• 5. Jon Savage's 1966: The Year The Decade Exploded

    Savvo. Savvo’s collection. I met Jon in 1995 and spent a few years of hazy Wednesday nights on the couch in his LP-walled Elgin Avenue lounge. Him sashay-ing from cabinets of vinyl to his turntable, lecturing his way through the evening’s selections. “Isn’t she wonderful?” he would say of Dusty before the history of why Dusty was wonderful. Dusty was wonderful. ‘Little By Little’ swings between the glamorous verses and the dark stomp of the choruses. Jon’s “1966” swings and it forewarns. It’s heavy and it’s pop. Plus I hear ‘What Difference Does It Make’ every time I hear ‘Little By Little’.

  • 6. Sophisticated Boom Boom! The Shadow Morton Story

    “Shadow Morton”. Nobody is called “Shadow Morton” in real life. Only record producers and arrangers call themselves “Shadow” because there is no such thing as a record producer. They are dark magicians conjuring sonic fantasies to plastic, high theatre about places you can only dream of or fear or both, made by people called “Shadow”. The Shangri-Las probably never existed either, but these ladies are on the edge of that cliff again, singing for their lives. You can even hear the seagulls. The opening piano divebombs with impending doom. The metre change is pure melodrama. This record is heartbreak itself. 

  • 7. Funkadelic - Maggot Brain

    The electric guitar is a wonderful thing. I arrived at this record in 1994 expecting funky workouts – not the stuff of indie fops drenched in overwrought suburban drama. What I heard instead was an overwrought suburban nightmare. I lay on the floor for hours letting this roll over and over me like waves of tears. This is an ordeal.  Turmoil. In grief. Two guitars: the steady, doleful, accepting rolling arpeggio tells it how it is. The violent drunk fights back, unwilling, out of control, resisting. To a guitar player there are more lyrics in this instrumental than in most songs. 

  • 8. Millie Jackson - Caught Up

    It’s the “There’s also the bad times…” that really kills. Millie’s tale is full of portent; you just know what’s coming. We hear the beach but this is no Long Hot Summer. Turning Bobby Goldsboro’s twee fantasy tale into something of sadness, confusion and taking charge is empowerment itself. It’s a mess, a web as the sleeve depicts. But it’s joyous, emphatic, tragic, beautiful and the whole thing grooves. The lover, the wife, the mistress – the left – a whole screenplay in two sides of vinyl. “I BECAME A WOMAN! DO YOU UNDERSTAND?!”.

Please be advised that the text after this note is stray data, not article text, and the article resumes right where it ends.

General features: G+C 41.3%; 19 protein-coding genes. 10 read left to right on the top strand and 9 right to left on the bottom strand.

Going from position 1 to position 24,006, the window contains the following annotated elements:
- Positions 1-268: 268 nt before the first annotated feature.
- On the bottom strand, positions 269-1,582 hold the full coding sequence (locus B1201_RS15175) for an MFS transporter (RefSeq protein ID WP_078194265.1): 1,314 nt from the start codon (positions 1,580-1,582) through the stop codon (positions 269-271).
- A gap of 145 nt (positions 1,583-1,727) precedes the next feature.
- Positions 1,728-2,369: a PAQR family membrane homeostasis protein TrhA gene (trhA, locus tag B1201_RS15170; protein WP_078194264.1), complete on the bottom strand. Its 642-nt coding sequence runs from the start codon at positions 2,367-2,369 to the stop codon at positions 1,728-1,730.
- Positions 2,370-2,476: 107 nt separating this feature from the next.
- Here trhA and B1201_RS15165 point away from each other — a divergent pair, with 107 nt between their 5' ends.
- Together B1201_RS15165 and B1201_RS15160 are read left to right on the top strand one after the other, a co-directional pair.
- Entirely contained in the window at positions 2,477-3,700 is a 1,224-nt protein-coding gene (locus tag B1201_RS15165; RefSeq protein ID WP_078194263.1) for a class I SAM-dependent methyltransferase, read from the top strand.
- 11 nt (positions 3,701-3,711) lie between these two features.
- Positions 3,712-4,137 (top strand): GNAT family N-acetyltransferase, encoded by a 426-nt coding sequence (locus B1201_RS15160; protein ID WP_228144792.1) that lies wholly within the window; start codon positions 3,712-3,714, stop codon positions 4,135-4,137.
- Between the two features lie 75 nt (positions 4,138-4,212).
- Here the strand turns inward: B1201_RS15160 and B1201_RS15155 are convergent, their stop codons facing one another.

• 9. Gotta Get Up – The Songs Of Harry Nilsson

    Shangri-Las again. That sound. That is a singular voice, almost unimaginable as a solo vocal. Just a b-side – backing another weepy - ‘Past, Present And Future’, co-written with Spector and produced by our friend Shadow Morton – put that lot in a room together and see what you get. What I love about this set is that in my head, Nilsson sits cosily, elbow over the piano, pencil in hand, musing existentially, whimsically, setting things back on course for the lost hippies. But some of these recordings are incendiary, most eccentric, all hummable and they are all just great pop. How many great voices and arrangers can you get out of one songwriter?

  • 10. Land Of 1000 Dances 1958-1965

    I grew up at the wrong time to dance. No-one really wanted to dance to the Cure in long baggy jumpers. Morrissey could keep his “dance” to himself – I was watching Johnny Marr just standing there. Even ‘Blue Monday’ was for headphones only. But rhythms in songwriting fascinate me. And I’m jealous of 50s and 60s young Americans. The name of the song was the name of the dance. Most of them even offer helpful instruction. Often on the sleeve with diagrams. So why shouldn’t you dance? It shouldn’t have become a secret movement via Northern Soul and then chic “nightlife”. These grooves are meant to thunder over the floating floor beneath you, they scream from the Tannoys, they drop you down and pick you back up again. Even I want to move. Diagrams and instructions pending of course …